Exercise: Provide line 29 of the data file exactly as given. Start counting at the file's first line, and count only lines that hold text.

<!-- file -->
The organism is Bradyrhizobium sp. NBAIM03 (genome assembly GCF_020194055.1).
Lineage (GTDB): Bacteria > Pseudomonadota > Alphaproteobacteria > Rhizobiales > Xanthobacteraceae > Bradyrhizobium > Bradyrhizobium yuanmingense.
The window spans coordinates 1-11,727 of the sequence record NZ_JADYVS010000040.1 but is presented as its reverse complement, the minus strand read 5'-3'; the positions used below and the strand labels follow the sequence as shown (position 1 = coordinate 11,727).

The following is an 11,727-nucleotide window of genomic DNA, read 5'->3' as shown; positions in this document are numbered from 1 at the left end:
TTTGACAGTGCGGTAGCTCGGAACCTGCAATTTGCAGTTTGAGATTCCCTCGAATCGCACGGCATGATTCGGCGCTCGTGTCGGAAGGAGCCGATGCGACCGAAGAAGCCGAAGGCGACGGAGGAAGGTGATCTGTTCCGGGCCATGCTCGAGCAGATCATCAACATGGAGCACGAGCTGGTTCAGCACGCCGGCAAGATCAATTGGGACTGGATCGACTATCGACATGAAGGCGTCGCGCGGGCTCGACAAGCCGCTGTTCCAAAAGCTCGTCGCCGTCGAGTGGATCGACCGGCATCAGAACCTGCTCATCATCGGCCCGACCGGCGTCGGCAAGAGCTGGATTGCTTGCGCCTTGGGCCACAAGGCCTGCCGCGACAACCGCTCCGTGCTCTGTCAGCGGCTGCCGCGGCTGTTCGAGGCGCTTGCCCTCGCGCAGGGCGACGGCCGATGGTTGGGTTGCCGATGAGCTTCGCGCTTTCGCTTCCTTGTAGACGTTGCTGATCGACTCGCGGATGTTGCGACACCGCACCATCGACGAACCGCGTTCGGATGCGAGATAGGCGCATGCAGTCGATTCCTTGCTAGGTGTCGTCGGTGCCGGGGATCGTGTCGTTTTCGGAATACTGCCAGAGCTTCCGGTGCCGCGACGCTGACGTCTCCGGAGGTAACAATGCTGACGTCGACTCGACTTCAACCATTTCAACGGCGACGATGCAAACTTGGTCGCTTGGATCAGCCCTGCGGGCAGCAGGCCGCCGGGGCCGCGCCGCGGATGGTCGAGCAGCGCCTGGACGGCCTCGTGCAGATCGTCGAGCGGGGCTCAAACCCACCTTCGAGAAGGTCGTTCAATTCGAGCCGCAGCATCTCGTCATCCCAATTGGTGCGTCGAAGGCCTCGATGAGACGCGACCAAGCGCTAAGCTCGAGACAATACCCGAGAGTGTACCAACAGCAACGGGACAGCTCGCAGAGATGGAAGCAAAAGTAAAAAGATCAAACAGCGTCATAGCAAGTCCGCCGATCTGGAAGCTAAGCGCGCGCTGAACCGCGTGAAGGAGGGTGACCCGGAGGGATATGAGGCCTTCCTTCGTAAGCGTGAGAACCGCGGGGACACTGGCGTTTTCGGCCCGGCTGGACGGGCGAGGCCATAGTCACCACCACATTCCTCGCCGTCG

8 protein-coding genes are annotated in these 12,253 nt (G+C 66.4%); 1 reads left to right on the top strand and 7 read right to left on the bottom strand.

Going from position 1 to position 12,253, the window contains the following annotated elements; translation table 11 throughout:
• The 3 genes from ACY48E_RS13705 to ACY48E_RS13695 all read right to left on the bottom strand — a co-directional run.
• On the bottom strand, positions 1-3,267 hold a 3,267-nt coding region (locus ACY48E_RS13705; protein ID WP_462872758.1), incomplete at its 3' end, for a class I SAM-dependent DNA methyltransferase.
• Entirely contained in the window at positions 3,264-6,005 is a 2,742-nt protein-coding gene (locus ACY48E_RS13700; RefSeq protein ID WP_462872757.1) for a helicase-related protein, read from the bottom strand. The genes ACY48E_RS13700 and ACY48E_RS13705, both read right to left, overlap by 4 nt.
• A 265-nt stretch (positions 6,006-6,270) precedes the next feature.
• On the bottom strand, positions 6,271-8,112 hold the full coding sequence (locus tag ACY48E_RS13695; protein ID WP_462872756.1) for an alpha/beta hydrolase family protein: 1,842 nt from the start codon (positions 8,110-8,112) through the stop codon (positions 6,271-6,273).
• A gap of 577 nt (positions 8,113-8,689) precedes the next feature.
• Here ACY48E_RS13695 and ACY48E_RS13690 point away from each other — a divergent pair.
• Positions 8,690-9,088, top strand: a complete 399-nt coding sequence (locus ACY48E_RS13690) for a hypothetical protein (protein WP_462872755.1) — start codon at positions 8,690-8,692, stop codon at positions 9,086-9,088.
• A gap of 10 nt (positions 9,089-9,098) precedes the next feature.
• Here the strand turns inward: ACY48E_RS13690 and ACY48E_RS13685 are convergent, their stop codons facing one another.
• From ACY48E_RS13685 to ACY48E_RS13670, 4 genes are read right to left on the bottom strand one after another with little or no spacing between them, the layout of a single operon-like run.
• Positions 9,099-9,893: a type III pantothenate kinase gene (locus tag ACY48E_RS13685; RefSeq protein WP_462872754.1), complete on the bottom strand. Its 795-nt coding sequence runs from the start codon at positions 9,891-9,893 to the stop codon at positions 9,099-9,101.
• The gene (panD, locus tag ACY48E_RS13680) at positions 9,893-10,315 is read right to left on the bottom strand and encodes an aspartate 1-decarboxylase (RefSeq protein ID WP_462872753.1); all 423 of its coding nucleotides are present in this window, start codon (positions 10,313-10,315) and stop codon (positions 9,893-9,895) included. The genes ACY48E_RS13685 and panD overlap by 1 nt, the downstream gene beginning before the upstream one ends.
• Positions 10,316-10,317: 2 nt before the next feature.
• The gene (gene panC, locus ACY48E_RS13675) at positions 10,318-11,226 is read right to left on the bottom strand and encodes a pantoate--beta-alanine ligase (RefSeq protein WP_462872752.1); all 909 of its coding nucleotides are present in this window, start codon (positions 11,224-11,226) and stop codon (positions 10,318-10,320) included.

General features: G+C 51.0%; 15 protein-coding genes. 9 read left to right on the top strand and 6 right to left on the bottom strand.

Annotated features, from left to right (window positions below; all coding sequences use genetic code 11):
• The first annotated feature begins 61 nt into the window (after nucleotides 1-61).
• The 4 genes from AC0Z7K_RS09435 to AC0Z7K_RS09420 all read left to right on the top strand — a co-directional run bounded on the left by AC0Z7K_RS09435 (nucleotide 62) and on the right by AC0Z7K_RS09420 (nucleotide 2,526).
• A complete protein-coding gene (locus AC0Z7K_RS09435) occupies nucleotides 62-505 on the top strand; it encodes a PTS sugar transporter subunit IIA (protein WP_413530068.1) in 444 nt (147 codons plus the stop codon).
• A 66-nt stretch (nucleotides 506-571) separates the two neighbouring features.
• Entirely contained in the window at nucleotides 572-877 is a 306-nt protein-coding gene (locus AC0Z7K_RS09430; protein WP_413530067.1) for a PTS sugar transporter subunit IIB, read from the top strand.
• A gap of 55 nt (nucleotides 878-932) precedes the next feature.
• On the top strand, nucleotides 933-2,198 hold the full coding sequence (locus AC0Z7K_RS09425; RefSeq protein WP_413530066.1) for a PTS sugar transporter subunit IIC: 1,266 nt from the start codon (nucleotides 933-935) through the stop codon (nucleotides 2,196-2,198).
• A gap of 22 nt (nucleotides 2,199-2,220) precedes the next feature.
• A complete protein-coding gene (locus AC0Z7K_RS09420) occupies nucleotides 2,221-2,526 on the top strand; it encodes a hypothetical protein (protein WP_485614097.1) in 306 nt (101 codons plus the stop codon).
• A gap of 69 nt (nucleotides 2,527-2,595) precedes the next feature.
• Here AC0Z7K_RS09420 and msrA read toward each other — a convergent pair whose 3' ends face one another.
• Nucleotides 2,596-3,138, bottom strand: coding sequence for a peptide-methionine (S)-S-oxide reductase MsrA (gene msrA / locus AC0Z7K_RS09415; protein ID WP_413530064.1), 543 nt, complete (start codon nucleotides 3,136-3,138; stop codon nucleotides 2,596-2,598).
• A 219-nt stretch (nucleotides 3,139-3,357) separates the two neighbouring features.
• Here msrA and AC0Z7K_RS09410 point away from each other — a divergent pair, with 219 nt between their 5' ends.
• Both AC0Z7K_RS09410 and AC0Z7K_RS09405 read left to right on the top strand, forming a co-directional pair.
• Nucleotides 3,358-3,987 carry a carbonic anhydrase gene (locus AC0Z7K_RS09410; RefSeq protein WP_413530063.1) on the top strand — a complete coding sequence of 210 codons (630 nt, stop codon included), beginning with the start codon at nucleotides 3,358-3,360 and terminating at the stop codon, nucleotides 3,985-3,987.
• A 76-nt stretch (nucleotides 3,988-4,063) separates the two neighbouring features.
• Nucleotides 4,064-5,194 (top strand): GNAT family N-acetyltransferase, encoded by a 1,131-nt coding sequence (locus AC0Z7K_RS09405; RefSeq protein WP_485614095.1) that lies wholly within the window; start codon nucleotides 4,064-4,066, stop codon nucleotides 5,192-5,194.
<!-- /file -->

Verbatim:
• Entirely contained in the window at nucleotides 572-877 is a 306-nt protein-coding gene (locus AC0Z7K_RS09430; protein WP_413530067.1) for a PTS sugar transporter subunit IIB, read from the top strand.